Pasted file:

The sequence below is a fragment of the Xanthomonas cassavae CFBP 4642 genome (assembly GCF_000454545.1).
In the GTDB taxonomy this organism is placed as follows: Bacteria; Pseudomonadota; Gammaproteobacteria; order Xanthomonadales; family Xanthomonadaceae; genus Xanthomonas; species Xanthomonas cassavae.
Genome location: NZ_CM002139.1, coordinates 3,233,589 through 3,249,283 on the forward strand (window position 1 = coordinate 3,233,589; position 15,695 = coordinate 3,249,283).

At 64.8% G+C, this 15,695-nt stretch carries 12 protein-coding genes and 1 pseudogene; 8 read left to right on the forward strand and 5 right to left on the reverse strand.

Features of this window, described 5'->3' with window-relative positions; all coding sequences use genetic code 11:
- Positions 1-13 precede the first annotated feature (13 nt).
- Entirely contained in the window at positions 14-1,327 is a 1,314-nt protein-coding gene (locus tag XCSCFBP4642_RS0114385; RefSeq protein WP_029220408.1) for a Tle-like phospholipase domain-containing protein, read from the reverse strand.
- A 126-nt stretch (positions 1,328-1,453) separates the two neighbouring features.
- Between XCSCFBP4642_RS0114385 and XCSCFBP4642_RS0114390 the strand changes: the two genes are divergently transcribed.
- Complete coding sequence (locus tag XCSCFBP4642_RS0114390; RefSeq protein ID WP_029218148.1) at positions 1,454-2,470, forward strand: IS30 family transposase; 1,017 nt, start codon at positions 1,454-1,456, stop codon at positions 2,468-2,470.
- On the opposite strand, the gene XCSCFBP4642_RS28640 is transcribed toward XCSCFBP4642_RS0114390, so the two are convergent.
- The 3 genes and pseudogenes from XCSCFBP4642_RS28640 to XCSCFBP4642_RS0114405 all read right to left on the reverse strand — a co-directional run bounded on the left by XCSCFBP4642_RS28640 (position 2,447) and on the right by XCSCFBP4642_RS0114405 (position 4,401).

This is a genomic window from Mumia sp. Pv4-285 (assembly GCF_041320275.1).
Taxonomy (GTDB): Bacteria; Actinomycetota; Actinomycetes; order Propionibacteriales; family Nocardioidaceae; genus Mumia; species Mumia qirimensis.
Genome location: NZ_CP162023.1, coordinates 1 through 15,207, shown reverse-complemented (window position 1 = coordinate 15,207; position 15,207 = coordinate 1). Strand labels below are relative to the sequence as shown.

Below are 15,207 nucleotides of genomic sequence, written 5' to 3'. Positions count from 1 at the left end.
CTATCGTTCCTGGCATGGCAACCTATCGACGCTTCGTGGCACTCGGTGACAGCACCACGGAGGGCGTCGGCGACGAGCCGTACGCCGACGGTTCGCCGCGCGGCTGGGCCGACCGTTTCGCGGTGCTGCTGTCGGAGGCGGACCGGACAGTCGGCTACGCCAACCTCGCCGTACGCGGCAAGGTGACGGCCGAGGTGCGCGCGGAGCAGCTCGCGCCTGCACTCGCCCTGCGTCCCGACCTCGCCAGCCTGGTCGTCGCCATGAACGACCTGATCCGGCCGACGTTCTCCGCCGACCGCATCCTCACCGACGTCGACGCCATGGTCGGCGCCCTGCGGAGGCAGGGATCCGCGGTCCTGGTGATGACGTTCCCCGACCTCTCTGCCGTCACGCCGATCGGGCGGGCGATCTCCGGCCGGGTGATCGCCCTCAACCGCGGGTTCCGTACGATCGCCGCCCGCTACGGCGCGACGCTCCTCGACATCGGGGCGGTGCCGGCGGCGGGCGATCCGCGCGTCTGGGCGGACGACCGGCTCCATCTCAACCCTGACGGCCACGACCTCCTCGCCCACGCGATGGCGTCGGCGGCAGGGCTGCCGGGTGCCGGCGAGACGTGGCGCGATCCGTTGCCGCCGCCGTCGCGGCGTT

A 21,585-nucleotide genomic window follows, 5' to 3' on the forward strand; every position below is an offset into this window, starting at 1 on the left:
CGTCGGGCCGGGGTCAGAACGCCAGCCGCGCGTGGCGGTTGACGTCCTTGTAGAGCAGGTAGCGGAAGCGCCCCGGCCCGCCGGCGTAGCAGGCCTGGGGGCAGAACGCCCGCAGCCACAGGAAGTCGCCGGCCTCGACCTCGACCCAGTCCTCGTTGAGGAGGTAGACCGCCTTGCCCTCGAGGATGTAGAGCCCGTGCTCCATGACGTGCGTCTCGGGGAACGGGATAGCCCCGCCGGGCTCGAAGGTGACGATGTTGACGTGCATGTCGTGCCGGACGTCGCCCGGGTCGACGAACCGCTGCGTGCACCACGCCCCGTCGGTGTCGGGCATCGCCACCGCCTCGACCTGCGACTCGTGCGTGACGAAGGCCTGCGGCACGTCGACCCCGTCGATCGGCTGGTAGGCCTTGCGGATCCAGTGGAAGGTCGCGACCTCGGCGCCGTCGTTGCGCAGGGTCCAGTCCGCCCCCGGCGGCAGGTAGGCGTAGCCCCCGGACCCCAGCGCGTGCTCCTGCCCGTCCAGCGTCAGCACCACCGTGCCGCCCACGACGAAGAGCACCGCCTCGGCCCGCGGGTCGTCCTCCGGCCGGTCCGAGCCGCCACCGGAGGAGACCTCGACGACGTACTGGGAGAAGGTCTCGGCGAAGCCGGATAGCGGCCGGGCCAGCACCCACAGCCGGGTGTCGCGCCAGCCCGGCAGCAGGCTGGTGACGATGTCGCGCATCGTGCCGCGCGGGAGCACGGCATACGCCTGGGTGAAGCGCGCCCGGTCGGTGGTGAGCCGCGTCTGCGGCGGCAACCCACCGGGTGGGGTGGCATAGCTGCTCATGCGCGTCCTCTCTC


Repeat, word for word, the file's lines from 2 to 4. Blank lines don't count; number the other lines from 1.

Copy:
In the GTDB taxonomy this organism is placed as follows: Bacteria; Pseudomonadota; Gammaproteobacteria; order Xanthomonadales; family Xanthomonadaceae; genus Xanthomonas; species Xanthomonas cassavae.
Genome location: NZ_CM002139.1, coordinates 3,233,589 through 3,249,283 on the forward strand (window position 1 = coordinate 3,233,589; position 15,695 = coordinate 3,249,283).

At 64.8% G+C, this 15,695-nt stretch carries 12 protein-coding genes and 1 pseudogene; 8 read left to right on the forward strand and 5 right to left on the reverse strand.